How many financial institutions have implemented XRP
Why Japan's banks rely on the cryptocurrency Ripple
In the crypto world, the name Bitcoin is best known. But more and more money is now also flowing into the previously little-known crypto currency Ripple (currency abbreviation: XRP), whose market capitalization recently exceeded the US $ 100 billion mark.
For a short time, Ripple even passed Ethereum, the second largest cryptocurrency to date, after it became known that Japan's leading banks also wanted to test Ripple on a large scale. With a price increase of over 36,000%, Ripple was already one of the most successful cryptocurrencies in 2017 (source: Atlas).
What is Ripple?
Ripple is often referred to as a "bank coin" because the San Francisco-based company Ripple Labs offers blockchain solutions specifically for banks. Ripple Labs operates the RippleNet and at the same time issues the associated crypto currency Ripple (XRP). Ripple acts as a kind of bridge currency that can be exchanged for other crypto currencies as well as for FIAT money (euros, US $).
There are currently more than 38.7 billion Ripple in circulation, in the end it will be around 100 billion Ripple. In contrast to Bitcoin, Ripple are not "mined", instead 100% of Ripple were created by "Premining" by Ripple.
It is this fact that is followed with suspicion by many crypto experts, because behind Ripple there is a private company with the intention of making a profit. Although every user can open a Ripple Wallet (digital wallet), there has been a so-called freeze function since 2014, which means that Ripple accounts can de facto freeze - just like in the traditional banking system.
More than 100 banks rely on Ripple
In October 2017, Ripple was able to announce a milestone. More than 100 banks are now testing the Ripple Blockchain (RippleNet) and want to use it for their own purposes to offer fast cross-border payments. These banks include Credit Agricole, Santander, SEB, Cuallix, Currencies Direct, dLocal, IFX, Krungsri, RAKBANK, and TransferG.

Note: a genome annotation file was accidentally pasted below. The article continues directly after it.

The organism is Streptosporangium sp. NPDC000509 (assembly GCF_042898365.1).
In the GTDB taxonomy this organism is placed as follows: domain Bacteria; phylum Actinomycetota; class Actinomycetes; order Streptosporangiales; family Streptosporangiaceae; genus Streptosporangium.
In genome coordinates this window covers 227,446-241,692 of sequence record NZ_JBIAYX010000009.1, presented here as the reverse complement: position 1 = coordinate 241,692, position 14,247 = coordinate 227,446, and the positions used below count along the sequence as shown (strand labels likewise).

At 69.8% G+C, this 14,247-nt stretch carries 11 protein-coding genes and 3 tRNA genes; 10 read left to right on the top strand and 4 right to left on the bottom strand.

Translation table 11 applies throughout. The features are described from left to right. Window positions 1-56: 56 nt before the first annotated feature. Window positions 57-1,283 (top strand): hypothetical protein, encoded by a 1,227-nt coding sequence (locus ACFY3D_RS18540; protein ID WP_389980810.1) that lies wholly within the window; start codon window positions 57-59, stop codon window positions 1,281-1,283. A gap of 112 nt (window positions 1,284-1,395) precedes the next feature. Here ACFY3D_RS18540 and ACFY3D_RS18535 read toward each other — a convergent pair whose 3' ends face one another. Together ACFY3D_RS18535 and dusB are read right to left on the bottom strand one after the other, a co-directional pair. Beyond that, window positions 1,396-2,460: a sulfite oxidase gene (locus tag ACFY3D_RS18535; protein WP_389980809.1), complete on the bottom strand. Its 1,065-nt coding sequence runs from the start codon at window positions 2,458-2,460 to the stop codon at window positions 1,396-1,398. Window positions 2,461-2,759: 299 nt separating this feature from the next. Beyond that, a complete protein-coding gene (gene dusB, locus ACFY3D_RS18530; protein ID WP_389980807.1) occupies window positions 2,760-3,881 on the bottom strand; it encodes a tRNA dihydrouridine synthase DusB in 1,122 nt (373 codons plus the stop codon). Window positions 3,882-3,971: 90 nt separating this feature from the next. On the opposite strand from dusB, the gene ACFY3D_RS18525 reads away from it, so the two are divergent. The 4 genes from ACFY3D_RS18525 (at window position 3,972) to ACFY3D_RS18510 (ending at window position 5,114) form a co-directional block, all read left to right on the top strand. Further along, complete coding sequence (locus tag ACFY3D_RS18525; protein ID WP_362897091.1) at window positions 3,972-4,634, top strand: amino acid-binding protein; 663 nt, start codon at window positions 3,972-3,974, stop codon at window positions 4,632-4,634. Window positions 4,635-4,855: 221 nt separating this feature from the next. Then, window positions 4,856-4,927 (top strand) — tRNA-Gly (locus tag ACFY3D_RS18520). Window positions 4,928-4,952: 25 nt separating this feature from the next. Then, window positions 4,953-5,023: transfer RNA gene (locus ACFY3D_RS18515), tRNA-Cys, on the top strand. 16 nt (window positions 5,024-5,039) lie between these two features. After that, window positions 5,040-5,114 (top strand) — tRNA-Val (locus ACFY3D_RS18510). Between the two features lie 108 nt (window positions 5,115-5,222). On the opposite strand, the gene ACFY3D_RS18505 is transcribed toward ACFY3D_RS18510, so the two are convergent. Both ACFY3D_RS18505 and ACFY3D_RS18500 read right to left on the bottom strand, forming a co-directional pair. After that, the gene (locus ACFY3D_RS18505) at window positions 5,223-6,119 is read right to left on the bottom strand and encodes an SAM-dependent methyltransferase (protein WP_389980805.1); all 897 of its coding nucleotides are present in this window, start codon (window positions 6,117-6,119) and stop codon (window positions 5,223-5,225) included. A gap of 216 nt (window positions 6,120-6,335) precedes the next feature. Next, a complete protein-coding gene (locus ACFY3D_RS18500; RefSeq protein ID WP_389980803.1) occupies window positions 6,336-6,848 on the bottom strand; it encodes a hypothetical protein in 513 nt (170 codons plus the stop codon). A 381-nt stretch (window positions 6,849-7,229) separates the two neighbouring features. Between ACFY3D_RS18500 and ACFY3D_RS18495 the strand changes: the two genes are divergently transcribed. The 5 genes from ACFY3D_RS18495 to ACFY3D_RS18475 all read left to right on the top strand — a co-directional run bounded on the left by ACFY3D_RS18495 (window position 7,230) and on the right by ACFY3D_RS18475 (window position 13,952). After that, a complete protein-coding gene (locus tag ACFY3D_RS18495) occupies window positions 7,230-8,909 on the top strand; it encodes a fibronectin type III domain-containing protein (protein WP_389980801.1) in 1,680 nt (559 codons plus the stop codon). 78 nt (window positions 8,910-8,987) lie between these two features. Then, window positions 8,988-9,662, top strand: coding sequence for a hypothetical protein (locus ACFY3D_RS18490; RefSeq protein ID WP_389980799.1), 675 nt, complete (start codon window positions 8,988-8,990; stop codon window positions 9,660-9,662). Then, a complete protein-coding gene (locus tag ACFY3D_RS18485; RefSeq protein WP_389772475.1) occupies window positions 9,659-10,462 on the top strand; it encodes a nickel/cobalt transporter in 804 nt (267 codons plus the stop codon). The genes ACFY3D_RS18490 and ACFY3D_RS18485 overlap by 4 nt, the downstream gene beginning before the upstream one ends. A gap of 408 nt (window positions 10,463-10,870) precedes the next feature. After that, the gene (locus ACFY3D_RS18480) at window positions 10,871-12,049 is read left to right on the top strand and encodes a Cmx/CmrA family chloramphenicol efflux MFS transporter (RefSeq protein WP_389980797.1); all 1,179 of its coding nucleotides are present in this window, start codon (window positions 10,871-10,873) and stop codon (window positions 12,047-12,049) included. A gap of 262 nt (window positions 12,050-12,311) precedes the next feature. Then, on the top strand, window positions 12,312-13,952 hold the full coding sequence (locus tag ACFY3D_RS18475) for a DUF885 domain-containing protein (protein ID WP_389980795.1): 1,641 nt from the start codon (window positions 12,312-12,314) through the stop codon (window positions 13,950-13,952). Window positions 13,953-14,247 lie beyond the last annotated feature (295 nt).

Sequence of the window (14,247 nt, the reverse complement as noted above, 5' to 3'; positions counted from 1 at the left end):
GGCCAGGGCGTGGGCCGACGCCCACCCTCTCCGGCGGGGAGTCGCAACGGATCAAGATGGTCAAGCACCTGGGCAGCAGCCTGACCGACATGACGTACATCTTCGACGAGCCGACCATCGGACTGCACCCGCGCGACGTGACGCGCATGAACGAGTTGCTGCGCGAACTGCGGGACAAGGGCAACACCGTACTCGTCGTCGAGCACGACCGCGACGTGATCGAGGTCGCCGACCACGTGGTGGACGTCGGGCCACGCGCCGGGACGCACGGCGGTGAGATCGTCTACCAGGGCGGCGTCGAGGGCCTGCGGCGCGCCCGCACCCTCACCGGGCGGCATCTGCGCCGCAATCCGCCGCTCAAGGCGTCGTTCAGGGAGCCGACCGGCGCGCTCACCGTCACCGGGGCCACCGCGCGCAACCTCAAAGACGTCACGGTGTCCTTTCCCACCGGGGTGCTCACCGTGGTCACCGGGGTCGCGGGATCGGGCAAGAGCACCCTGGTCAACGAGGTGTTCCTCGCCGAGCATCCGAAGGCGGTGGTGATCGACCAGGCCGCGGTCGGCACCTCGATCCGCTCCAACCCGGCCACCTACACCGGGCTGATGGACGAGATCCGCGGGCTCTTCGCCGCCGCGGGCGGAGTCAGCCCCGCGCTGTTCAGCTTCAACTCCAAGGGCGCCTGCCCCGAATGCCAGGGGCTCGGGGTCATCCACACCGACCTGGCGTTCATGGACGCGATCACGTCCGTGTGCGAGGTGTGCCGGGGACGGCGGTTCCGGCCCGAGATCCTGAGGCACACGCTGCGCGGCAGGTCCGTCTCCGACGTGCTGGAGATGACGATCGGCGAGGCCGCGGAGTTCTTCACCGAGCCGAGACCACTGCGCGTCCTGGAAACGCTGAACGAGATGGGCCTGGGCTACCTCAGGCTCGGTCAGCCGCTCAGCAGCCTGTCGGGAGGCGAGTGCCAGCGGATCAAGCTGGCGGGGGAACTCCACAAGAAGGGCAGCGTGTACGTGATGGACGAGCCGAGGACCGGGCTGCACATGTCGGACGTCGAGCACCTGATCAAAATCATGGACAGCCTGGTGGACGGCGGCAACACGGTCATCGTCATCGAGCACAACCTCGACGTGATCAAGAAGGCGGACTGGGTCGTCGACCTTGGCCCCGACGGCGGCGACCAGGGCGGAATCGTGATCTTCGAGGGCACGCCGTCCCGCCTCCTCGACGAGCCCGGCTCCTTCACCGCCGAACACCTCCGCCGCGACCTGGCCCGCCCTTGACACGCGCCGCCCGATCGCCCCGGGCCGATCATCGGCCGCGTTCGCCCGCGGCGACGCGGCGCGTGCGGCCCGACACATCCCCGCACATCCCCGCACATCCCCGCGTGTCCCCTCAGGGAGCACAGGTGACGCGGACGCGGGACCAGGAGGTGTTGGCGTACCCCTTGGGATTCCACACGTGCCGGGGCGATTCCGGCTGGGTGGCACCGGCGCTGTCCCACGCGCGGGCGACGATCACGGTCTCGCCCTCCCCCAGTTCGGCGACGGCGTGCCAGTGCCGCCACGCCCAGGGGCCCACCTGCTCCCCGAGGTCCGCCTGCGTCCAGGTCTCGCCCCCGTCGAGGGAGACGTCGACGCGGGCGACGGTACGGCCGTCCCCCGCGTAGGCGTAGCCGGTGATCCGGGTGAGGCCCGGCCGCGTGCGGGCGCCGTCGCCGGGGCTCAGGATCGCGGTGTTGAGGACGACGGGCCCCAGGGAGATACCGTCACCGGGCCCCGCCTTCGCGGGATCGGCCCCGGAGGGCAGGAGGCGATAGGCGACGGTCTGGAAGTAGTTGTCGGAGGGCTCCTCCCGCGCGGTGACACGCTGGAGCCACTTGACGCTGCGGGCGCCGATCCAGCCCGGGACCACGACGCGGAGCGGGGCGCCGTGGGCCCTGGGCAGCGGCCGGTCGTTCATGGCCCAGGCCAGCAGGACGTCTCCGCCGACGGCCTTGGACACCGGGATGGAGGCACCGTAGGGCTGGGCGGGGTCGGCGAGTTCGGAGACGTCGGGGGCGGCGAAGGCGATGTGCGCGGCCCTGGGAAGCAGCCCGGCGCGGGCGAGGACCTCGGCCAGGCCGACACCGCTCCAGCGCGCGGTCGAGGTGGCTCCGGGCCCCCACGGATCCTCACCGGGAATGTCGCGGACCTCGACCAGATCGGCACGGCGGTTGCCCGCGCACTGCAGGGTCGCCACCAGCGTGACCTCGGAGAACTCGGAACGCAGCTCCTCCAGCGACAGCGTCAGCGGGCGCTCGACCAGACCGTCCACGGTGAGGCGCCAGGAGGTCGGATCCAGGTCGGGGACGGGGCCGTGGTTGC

The Mexican bank Cualix will be the first bank to also use the crypto currency Ripple (XRP) for transfers from Mexico to the USA.
Numerous Japanese banks have now jumped on the Ripple bandwagon. Above all, the Bank of Tokyo-Mitsubishi UFJ and Mizhuho, who were previously among Ripple's customers. Now the SBI Ripple Asia, a consortium consisting of 61 Japanese banks, wants to test Ripple in a pilot project.
Why do so many banks rely on Ripple
The big advantage of the Ripple Blockchain (RippleNet) lies in the Real-time Gross Settlement System (RTGS) protocol, which de facto enables cross-border real-time payments at very low fees (0.00001 XRP).
Transactions in the current payment system currently incur costs of over US $ 1.6 trillion annually. With the help of Ripple, banks should be able to save more than 30% of the costs per transaction.
Ripple is also very fast. Unlike the Bitcoin Blockchain, the RippleNet can currently process 1,500 transactions per second, making the Ripple Blockchain one of the fastest blockchains on the market. Transactions are usually confirmed within 4 seconds.
In addition, the Ripple service is of course available 24 hours a day, seven days a week - this means that transfers can also be made on public holidays and weekends.
Conclusion: More and more banks are joining RippleNet, the cryptocurrency benefits
The latest collaborations and partnerships with banks increase the chance that Ripple will be able to establish itself as the standard for banks when it comes to cross-border payments.
For the crypto currency Ripple, the influx of banks means a possible influx of new users, as every Ripple account owner currently has to hold 20 XRPs in their wallet in order to initiate transactions via RippleNet.
However, many observers are skeptical of the massive soaring Ripple. The idea behind cryptocurrencies is to replace banks in the long term and to abolish existing structures. However, Ripple wants to maintain these structures so that banks can continue to do business in the future.
It remains to be seen whether Ripple can hold its own in the long term. Stellar (non-profit organization) offers a similar concept, which, however, works without a central company and relies on the open source and community ideas. The bottom line is that speculating in cryptocurrencies remains very risky. High return opportunities are offset by high price risks, which can lead to the total loss of the money invested.
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